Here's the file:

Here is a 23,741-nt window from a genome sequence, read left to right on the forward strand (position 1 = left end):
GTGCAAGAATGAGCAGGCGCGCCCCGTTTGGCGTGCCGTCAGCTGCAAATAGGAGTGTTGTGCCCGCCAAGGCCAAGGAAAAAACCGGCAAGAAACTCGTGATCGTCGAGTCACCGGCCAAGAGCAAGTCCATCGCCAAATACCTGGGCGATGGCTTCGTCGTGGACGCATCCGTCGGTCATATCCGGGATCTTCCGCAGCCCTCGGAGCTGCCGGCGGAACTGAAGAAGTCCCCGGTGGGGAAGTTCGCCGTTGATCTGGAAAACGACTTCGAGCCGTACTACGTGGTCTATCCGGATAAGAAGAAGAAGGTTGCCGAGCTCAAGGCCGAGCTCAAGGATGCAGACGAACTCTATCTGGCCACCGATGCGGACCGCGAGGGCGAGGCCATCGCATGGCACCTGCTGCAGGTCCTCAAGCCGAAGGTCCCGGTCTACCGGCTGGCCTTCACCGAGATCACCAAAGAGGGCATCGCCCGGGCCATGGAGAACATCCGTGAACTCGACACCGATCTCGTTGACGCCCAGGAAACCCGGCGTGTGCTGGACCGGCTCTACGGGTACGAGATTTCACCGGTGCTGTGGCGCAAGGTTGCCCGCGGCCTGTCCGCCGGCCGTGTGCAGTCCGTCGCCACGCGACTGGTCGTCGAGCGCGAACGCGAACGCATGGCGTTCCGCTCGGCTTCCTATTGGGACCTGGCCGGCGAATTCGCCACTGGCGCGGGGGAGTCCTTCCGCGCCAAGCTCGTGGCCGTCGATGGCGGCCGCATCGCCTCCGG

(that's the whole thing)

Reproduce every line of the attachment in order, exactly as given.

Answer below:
Here is a 23,741-nt window from a genome sequence, read left to right on the forward strand (position 1 = left end):
GTGCAAGAATGAGCAGGCGCGCCCCGTTTGGCGTGCCGTCAGCTGCAAATAGGAGTGTTGTGCCCGCCAAGGCCAAGGAAAAAACCGGCAAGAAACTCGTGATCGTCGAGTCACCGGCCAAGAGCAAGTCCATCGCCAAATACCTGGGCGATGGCTTCGTCGTGGACGCATCCGTCGGTCATATCCGGGATCTTCCGCAGCCCTCGGAGCTGCCGGCGGAACTGAAGAAGTCCCCGGTGGGGAAGTTCGCCGTTGATCTGGAAAACGACTTCGAGCCGTACTACGTGGTCTATCCGGATAAGAAGAAGAAGGTTGCCGAGCTCAAGGCCGAGCTCAAGGATGCAGACGAACTCTATCTGGCCACCGATGCGGACCGCGAGGGCGAGGCCATCGCATGGCACCTGCTGCAGGTCCTCAAGCCGAAGGTCCCGGTCTACCGGCTGGCCTTCACCGAGATCACCAAAGAGGGCATCGCCCGGGCCATGGAGAACATCCGTGAACTCGACACCGATCTCGTTGACGCCCAGGAAACCCGGCGTGTGCTGGACCGGCTCTACGGGTACGAGATTTCACCGGTGCTGTGGCGCAAGGTTGCCCGCGGCCTGTCCGCCGGCCGTGTGCAGTCCGTCGCCACGCGACTGGTCGTCGAGCGCGAACGCGAACGCATGGCGTTCCGCTCGGCTTCCTATTGGGACCTGGCCGGCGAATTCGCCACTGGCGCGGGGGAGTCCTTCCGCGCCAAGCTCGTGGCCGTCGATGGCGGCCGCATCGCCTCCGG